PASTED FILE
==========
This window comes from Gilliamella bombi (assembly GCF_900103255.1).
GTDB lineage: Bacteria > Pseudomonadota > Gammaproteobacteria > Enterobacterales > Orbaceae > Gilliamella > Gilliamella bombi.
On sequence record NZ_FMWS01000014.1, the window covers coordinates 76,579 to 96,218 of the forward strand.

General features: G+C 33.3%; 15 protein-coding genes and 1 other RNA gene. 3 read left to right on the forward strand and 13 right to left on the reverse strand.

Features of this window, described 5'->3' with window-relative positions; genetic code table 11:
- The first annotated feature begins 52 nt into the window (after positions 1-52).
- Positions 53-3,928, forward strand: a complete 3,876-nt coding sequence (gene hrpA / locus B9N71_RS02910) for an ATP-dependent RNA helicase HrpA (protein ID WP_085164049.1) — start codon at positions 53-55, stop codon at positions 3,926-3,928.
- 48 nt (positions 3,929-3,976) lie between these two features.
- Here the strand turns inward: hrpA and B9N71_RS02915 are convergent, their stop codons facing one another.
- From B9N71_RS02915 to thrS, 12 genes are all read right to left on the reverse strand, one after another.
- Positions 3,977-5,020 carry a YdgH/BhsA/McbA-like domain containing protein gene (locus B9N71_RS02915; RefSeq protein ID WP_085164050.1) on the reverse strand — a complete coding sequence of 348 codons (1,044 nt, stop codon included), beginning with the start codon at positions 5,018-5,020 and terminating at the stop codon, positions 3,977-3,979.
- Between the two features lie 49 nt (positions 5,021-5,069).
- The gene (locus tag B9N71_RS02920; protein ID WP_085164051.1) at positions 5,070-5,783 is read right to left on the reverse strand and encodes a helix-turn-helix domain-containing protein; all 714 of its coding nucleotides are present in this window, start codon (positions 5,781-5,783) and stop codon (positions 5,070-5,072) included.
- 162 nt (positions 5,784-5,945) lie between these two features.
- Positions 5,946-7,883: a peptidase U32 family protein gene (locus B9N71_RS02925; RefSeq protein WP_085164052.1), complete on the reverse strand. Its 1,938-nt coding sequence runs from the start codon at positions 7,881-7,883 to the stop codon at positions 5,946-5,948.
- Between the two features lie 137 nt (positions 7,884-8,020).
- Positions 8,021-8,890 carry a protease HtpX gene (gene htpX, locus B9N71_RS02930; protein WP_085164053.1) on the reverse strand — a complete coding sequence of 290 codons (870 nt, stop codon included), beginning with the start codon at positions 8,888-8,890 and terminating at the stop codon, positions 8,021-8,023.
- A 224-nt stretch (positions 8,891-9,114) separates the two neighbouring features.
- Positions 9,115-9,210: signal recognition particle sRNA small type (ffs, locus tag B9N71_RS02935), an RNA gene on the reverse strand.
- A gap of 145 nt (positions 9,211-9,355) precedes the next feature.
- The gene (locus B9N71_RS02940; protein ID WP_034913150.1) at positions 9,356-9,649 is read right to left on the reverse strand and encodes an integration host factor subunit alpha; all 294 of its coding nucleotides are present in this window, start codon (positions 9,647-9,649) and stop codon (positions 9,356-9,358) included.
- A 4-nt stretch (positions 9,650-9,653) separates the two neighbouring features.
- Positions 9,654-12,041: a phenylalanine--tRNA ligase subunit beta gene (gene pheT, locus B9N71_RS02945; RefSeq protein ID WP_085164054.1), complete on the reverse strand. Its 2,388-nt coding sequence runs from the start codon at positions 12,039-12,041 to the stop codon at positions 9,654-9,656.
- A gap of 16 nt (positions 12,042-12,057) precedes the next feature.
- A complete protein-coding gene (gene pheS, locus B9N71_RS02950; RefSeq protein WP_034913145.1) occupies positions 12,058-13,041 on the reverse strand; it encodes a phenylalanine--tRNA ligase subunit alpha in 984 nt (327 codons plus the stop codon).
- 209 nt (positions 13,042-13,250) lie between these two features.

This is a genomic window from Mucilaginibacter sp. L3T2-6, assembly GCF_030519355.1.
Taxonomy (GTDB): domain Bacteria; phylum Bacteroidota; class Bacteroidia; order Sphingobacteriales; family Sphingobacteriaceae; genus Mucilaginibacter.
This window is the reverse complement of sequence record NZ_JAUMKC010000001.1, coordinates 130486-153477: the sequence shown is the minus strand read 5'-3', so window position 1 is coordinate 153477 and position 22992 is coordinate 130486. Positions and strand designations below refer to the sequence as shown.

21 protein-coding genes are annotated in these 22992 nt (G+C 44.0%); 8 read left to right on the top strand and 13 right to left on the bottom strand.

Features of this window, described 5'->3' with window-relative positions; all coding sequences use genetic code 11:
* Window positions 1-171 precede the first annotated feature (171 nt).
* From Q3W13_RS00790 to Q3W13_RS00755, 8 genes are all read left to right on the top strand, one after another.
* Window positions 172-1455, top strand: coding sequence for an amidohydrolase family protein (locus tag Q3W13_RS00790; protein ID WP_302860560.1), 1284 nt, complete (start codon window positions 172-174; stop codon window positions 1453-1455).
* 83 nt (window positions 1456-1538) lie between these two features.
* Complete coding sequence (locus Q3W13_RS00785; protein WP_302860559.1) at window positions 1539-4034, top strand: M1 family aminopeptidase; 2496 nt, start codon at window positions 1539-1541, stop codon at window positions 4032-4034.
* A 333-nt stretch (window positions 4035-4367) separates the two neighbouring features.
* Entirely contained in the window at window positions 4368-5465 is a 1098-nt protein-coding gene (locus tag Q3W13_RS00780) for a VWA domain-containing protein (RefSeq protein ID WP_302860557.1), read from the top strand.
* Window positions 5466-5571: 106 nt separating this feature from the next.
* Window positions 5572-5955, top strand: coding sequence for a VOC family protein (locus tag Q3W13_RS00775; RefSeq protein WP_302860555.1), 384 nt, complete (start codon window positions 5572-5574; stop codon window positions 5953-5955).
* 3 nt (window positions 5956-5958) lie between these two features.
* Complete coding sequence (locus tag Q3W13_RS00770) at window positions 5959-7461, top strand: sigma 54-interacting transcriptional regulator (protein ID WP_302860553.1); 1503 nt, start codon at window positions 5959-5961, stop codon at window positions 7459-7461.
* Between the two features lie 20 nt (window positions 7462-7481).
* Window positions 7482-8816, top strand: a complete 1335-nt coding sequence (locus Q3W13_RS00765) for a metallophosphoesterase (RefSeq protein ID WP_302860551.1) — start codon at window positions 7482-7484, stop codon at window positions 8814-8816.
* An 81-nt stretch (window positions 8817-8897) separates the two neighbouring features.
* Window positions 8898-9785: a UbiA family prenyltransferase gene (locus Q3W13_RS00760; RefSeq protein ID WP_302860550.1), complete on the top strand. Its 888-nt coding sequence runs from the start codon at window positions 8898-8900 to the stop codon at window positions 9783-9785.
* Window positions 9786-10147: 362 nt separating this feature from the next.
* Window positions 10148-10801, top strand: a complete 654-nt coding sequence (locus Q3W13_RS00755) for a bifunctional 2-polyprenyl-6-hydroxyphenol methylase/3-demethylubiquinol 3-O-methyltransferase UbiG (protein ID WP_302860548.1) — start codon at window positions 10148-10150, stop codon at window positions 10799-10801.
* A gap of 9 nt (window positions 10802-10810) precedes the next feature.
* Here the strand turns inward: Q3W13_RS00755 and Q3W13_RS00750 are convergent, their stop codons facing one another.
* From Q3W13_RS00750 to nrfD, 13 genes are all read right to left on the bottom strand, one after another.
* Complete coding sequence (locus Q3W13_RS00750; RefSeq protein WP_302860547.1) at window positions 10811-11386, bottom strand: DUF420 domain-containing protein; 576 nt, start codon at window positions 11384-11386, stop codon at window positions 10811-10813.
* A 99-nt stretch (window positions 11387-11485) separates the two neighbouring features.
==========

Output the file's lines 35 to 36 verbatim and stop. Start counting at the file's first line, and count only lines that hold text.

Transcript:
* 83 nt (window positions 1456-1538) lie between these two features.
* Complete coding sequence (locus Q3W13_RS00785; protein WP_302860559.1) at window positions 1539-4034, top strand: M1 family aminopeptidase; 2496 nt, start codon at window positions 1539-1541, stop codon at window positions 4032-4034.